With the tornadoes in our region last week and the death of an evil terrorist my mind has been in a quandary over how to deal with the chaos. We escaped damage although our neighbors and friends have to replace roofs and windows. It was a scary night but the kids enjoyed our family camp-out under the stairs. Tragically our college hometown suffered devastating loss. The pictures don't begin to reveal the horror experienced by so many in Tuscaloosa as well as to other towns throughout the Deep South. The disaster level has been assigned the same level as that of Hurricane Katrina. http://cw.ua.edu/2011/05/01/alabama-tornadoes-receive-same-disaster-ranking-as-katrina-911/
It was eerie to see bald pieces of land where some of our old stomping grounds once stood. We've heard so many stories of extreme loss but also of extreme faith unfold. My in-laws are still without power after almost a week but instead of complaining they are embracing the board games and "pioneering" lifestyle, they come from good stock, a blessing to call them family.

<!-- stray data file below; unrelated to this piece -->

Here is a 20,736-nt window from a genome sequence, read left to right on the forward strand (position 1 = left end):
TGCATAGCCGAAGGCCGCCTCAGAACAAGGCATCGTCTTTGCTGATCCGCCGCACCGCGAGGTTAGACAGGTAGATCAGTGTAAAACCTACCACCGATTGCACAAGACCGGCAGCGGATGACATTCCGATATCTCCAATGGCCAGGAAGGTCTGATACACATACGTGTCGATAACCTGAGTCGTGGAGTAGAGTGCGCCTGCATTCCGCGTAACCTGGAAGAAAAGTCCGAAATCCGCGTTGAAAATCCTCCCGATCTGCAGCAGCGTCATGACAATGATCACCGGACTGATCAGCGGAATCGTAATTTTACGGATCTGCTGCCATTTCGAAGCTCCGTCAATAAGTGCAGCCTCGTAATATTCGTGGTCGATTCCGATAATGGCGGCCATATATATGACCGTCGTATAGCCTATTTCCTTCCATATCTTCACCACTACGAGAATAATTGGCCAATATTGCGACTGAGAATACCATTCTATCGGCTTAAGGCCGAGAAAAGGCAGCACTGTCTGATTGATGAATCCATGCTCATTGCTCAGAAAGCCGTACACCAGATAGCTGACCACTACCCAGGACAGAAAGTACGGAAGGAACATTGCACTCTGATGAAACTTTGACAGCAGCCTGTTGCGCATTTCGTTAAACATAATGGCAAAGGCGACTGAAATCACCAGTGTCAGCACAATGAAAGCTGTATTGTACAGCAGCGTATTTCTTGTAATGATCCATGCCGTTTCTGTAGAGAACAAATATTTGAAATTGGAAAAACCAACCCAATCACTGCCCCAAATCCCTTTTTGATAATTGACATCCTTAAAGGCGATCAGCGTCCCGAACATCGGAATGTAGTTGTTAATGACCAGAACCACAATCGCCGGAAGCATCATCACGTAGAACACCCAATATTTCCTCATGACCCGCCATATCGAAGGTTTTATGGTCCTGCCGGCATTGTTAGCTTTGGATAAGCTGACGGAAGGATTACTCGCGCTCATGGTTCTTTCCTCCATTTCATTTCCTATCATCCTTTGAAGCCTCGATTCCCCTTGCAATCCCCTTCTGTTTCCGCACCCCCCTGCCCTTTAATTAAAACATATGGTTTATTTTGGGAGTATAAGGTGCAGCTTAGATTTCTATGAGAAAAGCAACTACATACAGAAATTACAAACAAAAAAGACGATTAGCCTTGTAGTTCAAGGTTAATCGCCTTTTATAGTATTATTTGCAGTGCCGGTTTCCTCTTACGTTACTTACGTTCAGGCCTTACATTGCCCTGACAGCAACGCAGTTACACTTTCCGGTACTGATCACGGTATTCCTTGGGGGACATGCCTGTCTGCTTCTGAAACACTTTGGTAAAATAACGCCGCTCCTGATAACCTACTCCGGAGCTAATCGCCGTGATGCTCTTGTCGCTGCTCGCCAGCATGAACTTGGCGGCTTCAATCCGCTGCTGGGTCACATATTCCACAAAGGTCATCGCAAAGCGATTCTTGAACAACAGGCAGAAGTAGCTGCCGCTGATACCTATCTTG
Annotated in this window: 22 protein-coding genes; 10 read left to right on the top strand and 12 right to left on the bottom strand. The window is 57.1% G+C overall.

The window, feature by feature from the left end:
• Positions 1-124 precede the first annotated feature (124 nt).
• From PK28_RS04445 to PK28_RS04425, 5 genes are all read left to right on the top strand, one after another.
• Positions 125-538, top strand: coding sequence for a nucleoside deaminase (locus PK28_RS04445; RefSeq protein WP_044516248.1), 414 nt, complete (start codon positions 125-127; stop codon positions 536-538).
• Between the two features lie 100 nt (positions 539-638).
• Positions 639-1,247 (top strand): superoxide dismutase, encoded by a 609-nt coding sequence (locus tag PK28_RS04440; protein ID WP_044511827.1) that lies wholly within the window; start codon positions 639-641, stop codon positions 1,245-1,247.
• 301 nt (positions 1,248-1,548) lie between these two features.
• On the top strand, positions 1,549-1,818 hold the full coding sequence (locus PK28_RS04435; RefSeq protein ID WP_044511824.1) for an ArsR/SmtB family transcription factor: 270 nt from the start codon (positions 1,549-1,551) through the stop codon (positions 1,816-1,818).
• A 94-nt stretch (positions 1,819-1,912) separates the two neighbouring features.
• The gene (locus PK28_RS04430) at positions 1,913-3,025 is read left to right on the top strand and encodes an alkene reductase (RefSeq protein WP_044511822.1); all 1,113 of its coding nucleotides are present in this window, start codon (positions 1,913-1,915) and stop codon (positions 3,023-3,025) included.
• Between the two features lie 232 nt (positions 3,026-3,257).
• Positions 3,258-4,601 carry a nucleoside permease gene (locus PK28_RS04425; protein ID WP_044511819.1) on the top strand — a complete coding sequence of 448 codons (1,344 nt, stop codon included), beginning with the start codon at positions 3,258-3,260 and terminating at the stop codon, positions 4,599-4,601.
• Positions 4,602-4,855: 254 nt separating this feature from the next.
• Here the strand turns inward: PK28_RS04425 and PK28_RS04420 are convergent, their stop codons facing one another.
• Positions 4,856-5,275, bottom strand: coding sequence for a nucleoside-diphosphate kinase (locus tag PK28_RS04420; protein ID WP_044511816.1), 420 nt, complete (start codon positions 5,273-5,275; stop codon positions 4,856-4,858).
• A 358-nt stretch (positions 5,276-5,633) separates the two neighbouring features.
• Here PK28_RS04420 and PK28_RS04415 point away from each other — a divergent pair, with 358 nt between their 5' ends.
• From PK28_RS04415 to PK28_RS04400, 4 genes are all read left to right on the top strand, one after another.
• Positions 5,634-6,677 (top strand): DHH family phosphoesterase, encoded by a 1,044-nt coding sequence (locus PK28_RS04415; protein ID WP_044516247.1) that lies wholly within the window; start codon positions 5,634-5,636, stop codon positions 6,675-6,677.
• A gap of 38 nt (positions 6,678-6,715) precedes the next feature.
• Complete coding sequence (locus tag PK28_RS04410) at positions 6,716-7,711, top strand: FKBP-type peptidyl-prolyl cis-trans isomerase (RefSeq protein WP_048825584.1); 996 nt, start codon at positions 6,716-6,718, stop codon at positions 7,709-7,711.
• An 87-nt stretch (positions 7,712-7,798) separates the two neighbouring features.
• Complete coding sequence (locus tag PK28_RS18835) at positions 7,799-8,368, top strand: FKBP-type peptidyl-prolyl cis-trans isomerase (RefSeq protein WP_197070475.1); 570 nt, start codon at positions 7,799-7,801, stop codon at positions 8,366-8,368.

As far as Bin Laden's death I admit to initial elation at the news. Go get 'em Navy Seals! But that soon turned into a feeling of shame for all the rejoicing. My husband shared my feeling of "sickness over the whole situation" and led me to a blog post that summed it up pretty well for me:
"I mourn the loss of thousands of precious lives, but I will not rejoice in the death of one, not even an enemy. Returning hate for hate multiplies hate, adding deeper darkness to a night already devoid of stars. Darkness cannot drive out darkness: only light can do that. Hate cannot drive out hate: only love can do that."